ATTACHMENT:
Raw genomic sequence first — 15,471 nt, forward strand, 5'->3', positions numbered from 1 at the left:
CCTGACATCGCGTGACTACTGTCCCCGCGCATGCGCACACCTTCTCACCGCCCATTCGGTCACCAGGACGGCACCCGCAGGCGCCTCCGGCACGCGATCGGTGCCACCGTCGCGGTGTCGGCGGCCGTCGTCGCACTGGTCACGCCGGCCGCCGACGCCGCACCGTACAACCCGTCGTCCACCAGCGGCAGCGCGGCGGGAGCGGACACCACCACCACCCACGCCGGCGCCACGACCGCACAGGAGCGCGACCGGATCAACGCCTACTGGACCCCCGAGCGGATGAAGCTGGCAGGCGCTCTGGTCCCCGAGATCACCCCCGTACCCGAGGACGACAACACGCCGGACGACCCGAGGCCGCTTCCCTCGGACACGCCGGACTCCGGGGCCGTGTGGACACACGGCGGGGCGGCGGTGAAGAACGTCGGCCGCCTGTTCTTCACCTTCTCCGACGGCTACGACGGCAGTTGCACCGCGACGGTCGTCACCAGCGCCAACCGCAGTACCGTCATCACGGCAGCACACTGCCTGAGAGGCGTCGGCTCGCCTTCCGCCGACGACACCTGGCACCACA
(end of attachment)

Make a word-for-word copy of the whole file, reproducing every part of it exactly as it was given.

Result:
Raw genomic sequence first — 15,471 nt, forward strand, 5'->3', positions numbered from 1 at the left:
CCTGACATCGCGTGACTACTGTCCCCGCGCATGCGCACACCTTCTCACCGCCCATTCGGTCACCAGGACGGCACCCGCAGGCGCCTCCGGCACGCGATCGGTGCCACCGTCGCGGTGTCGGCGGCCGTCGTCGCACTGGTCACGCCGGCCGCCGACGCCGCACCGTACAACCCGTCGTCCACCAGCGGCAGCGCGGCGGGAGCGGACACCACCACCACCCACGCCGGCGCCACGACCGCACAGGAGCGCGACCGGATCAACGCCTACTGGACCCCCGAGCGGATGAAGCTGGCAGGCGCTCTGGTCCCCGAGATCACCCCCGTACCCGAGGACGACAACACGCCGGACGACCCGAGGCCGCTTCCCTCGGACACGCCGGACTCCGGGGCCGTGTGGACACACGGCGGGGCGGCGGTGAAGAACGTCGGCCGCCTGTTCTTCACCTTCTCCGACGGCTACGACGGCAGTTGCACCGCGACGGTCGTCACCAGCGCCAACCGCAGTACCGTCATCACGGCAGCACACTGCCTGAGAGGCGTCGGCTCGCCTTCCGCCGACGACACCTGGCACCACA